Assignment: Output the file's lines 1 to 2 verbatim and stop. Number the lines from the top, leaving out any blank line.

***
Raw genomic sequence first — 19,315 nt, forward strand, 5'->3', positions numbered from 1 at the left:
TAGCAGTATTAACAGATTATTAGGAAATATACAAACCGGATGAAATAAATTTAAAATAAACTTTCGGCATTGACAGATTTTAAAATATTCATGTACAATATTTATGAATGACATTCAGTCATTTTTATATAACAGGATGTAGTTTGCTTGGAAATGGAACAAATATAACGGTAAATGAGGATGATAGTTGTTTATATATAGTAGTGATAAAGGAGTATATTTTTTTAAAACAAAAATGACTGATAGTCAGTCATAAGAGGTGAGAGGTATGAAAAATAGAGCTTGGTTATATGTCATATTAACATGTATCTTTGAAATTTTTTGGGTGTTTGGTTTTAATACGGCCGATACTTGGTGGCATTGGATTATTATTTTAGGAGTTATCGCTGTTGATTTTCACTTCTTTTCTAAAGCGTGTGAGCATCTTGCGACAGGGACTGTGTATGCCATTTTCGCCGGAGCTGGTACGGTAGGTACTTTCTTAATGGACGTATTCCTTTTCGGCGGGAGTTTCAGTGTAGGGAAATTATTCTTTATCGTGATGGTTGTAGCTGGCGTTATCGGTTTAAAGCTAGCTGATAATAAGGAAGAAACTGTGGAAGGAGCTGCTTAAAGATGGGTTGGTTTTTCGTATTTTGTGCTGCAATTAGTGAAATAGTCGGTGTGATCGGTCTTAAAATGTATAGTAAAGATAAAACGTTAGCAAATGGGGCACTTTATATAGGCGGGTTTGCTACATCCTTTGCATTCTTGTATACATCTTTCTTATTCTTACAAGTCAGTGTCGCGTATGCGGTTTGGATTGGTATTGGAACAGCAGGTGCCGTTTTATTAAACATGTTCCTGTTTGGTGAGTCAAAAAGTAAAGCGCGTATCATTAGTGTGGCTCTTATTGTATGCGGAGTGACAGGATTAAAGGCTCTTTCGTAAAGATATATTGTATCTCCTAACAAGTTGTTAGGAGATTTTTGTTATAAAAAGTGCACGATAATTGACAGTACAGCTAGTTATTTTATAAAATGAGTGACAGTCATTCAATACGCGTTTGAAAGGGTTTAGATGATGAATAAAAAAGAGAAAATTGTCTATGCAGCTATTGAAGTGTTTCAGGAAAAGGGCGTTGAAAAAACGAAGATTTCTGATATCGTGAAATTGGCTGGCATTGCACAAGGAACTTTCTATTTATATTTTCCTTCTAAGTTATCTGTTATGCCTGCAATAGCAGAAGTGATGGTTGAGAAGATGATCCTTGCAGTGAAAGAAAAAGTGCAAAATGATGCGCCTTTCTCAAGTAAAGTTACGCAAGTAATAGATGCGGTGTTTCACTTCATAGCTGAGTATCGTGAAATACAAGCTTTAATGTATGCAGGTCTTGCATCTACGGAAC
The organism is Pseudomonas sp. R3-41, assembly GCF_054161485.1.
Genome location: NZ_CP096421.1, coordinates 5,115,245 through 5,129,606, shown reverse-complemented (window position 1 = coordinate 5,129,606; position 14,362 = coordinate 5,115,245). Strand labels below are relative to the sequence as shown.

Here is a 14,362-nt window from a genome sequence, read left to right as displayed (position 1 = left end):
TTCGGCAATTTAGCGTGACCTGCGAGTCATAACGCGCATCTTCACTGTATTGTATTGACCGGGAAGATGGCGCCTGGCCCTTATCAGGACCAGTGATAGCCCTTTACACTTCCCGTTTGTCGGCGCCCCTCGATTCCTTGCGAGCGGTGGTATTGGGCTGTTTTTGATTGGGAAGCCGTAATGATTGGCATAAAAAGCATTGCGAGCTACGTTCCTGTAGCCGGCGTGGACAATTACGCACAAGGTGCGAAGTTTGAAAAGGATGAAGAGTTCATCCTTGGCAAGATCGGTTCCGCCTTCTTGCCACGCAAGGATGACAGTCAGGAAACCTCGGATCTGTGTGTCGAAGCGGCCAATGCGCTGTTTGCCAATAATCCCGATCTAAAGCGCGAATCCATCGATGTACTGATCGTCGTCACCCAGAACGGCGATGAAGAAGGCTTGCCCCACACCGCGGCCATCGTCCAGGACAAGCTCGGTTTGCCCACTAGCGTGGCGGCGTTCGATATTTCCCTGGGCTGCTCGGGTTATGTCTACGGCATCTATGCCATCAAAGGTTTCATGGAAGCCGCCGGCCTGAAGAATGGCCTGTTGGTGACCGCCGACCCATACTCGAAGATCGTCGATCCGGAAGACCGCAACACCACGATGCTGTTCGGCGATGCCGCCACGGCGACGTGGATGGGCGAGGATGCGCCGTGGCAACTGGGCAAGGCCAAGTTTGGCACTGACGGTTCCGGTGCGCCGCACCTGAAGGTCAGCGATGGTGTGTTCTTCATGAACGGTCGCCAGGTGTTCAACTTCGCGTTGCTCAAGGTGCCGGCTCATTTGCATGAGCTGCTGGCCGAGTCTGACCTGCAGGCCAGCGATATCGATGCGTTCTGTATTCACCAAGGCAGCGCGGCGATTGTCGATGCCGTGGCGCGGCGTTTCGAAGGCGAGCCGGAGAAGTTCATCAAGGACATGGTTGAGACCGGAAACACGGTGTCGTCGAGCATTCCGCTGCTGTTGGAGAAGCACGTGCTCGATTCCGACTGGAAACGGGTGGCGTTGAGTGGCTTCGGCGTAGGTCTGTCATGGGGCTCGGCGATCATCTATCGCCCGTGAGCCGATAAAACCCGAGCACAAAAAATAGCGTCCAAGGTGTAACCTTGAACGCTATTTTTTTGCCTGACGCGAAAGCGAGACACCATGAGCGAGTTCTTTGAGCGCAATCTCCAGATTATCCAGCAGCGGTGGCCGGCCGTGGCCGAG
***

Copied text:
Raw genomic sequence first — 19,315 nt, forward strand, 5'->3', positions numbered from 1 at the left:
TAGCAGTATTAACAGATTATTAGGAAATATACAAACCGGATGAAATAAATTTAAAATAAACTTTCGGCATTGACAGATTTTAAAATATTCATGTACAATATTTATGAATGACATTCAGTCATTTTTATATAACAGGATGTAGTTTGCTTGGAAATGGAACAAATATAACGGTAAATGAGGATGATAGTTGTTTATATATAGTAGTGATAAAGGAGTATATTTTTTTAAAACAAAAATGACTGATAGTCAGTCATAAGAGGTGAGAGGTATGAAAAATAGAGCTTGGTTATATGTCATATTAACATGTATCTTTGAAATTTTTTGGGTGTTTGGTTTTAATACGGCCGATACTTGGTGGCATTGGATTATTATTTTAGGAGTTATCGCTGTTGATTTTCACTTCTTTTCTAAAGCGTGTGAGCATCTTGCGACAGGGACTGTGTATGCCATTTTCGCCGGAGCTGGTACGGTAGGTACTTTCTTAATGGACGTATTCCTTTTCGGCGGGAGTTTCAGTGTAGGGAAATTATTCTTTATCGTGATGGTTGTAGCTGGCGTTATCGGTTTAAAGCTAGCTGATAATAAGGAAGAAACTGTGGAAGGAGCTGCTTAAAGATGGGTTGGTTTTTCGTATTTTGTGCTGCAATTAGTGAAATAGTCGGTGTGATCGGTCTTAAAATGTATAGTAAAGATAAAACGTTAGCAAATGGGGCACTTTATATAGGCGGGTTTGCTACATCCTTTGCATTCTTGTATACATCTTTCTTATTCTTACAAGTCAGTGTCGCGTATGCGGTTTGGATTGGTATTGGAACAGCAGGTGCCGTTTTATTAAACATGTTCCTGTTTGGTGAGTCAAAAAGTAAAGCGCGTATCATTAGTGTGGCTCTTATTGTATGCGGAGTGACAGGATTAAAGGCTCTTTCGTAAAGATATATTGTATCTCCTAACAAGTTGTTAGGAGATTTTTGTTATAAAAAGTGCACGATAATTGACAGTACAGCTAGTTATTTTATAAAATGAGTGACAGTCATTCAATACGCGTTTGAAAGGGTTTAGATGATGAATAAAAAAGAGAAAATTGTCTATGCAGCTATTGAAGTGTTTCAGGAAAAGGGCGTTGAAAAAACGAAGATTTCTGATATCGTGAAATTGGCTGGCATTGCACAAGGAACTTTCTATTTATATTTTCCTTCTAAGTTATCTGTTATGCCTGCAATAGCAGAAGTGATGGTTGAGAAGATGATCCTTGCAGTGAAAGAAAAAGTGCAAAATGATGCGCCTTTCTCAAGTAAAGTTACGCAAGTAATAGATGCGGTGTTTCACTTCATAGCTGAGTATCGTGAAATACAAGCTTTAATGTATGCAGGTCTTGCATCTACGGAAC